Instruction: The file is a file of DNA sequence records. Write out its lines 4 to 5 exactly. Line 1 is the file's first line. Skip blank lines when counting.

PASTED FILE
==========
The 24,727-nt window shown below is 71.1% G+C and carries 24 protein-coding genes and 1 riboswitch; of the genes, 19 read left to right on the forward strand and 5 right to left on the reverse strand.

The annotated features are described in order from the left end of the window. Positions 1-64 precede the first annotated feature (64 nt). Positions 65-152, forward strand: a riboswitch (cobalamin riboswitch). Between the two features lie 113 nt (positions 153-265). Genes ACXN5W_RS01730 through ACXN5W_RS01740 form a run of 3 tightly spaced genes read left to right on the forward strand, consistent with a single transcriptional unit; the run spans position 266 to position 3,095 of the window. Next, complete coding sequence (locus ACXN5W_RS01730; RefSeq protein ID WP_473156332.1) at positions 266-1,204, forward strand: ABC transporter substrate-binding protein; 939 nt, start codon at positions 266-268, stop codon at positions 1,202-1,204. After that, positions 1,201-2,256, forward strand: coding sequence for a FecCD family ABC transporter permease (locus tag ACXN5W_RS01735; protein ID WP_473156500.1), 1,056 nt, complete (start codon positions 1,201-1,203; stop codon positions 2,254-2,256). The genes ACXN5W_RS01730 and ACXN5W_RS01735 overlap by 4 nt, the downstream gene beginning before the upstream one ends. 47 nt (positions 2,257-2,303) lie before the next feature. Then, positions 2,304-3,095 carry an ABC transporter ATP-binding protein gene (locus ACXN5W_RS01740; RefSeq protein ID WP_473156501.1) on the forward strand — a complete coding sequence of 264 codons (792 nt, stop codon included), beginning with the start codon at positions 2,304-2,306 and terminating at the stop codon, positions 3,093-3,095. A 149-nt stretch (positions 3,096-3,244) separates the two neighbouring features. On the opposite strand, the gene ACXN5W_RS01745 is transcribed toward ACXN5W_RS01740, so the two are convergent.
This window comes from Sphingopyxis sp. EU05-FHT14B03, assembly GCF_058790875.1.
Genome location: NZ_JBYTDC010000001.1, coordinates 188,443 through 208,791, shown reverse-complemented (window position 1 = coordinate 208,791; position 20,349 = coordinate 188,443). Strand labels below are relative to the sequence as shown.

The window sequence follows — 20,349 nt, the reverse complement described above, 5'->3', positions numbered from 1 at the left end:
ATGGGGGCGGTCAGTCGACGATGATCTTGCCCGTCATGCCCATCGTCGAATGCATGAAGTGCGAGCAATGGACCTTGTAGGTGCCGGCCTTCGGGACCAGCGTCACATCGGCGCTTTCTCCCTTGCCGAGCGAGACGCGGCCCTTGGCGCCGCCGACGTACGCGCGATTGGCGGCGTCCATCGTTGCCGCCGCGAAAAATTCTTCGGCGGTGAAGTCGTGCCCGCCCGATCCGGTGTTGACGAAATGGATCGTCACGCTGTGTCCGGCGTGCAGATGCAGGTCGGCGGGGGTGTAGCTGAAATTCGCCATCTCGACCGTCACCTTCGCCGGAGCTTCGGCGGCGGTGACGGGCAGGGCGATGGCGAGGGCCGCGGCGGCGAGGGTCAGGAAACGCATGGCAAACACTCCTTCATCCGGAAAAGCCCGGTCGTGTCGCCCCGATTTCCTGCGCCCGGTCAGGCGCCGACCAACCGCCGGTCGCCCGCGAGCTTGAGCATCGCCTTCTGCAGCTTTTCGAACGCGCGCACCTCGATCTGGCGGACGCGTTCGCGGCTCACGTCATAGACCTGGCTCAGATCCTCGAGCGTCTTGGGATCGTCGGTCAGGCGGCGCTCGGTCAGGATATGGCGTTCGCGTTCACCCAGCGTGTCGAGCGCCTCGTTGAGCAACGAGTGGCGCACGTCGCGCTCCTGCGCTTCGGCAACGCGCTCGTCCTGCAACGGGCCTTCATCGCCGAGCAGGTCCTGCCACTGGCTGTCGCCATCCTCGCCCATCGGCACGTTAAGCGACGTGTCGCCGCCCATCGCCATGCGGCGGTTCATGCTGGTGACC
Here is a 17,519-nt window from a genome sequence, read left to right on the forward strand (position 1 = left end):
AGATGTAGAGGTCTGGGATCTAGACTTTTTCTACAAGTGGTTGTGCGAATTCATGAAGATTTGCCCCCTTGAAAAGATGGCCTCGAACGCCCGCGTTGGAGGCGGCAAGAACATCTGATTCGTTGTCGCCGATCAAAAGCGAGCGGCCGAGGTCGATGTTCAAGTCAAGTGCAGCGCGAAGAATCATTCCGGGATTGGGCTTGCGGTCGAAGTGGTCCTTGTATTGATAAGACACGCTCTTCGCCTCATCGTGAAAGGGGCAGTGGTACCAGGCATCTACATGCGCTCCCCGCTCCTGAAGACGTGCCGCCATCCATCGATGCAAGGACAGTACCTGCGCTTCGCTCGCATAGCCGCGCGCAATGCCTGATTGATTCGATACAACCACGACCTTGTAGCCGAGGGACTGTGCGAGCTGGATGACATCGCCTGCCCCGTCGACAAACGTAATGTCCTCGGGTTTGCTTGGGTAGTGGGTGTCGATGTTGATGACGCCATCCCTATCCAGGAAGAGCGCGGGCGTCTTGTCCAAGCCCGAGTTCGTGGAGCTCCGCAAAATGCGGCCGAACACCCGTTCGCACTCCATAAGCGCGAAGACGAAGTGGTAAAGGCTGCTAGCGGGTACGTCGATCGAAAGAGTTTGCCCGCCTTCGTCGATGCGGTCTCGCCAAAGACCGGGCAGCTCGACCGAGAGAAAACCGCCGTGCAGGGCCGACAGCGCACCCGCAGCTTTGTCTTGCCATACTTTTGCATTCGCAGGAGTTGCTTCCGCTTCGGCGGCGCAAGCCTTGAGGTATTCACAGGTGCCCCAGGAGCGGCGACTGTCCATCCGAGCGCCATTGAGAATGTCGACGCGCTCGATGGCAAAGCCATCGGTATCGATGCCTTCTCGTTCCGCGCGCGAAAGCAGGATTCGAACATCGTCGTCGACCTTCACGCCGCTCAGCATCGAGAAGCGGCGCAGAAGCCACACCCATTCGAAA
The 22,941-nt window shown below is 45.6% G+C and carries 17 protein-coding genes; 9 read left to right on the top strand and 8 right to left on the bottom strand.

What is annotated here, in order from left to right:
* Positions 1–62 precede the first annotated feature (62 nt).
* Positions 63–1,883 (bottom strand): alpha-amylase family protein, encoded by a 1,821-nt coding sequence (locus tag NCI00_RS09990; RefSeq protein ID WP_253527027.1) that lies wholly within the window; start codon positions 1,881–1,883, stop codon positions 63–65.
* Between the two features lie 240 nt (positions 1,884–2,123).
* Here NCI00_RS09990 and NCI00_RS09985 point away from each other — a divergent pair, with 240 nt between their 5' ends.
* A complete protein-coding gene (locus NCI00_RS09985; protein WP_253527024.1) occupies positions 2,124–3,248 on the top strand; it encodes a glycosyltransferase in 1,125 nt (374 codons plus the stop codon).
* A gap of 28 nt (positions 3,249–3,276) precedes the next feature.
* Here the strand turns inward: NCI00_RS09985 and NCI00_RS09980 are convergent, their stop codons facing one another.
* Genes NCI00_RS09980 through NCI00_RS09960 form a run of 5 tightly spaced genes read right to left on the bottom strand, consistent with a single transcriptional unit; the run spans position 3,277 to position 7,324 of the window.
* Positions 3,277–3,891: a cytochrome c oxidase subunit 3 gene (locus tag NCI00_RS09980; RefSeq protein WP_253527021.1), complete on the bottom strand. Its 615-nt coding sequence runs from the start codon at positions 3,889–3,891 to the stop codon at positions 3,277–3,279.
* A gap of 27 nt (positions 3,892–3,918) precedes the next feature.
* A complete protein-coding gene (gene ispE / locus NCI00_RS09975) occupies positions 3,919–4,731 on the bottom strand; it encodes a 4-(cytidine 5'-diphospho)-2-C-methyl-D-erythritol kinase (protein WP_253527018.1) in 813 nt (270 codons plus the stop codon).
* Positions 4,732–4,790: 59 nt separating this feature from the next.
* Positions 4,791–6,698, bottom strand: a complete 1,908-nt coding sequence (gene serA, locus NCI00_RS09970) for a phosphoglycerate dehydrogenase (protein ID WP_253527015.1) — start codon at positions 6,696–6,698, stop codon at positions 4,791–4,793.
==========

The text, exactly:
Genome location: NZ_JBYTDC010000001.1, coordinates 188,443 through 208,791, shown reverse-complemented (window position 1 = coordinate 208,791; position 20,349 = coordinate 188,443). Strand labels below are relative to the sequence as shown.

The window sequence follows — 20,349 nt, the reverse complement described above, 5'->3', positions numbered from 1 at the left end: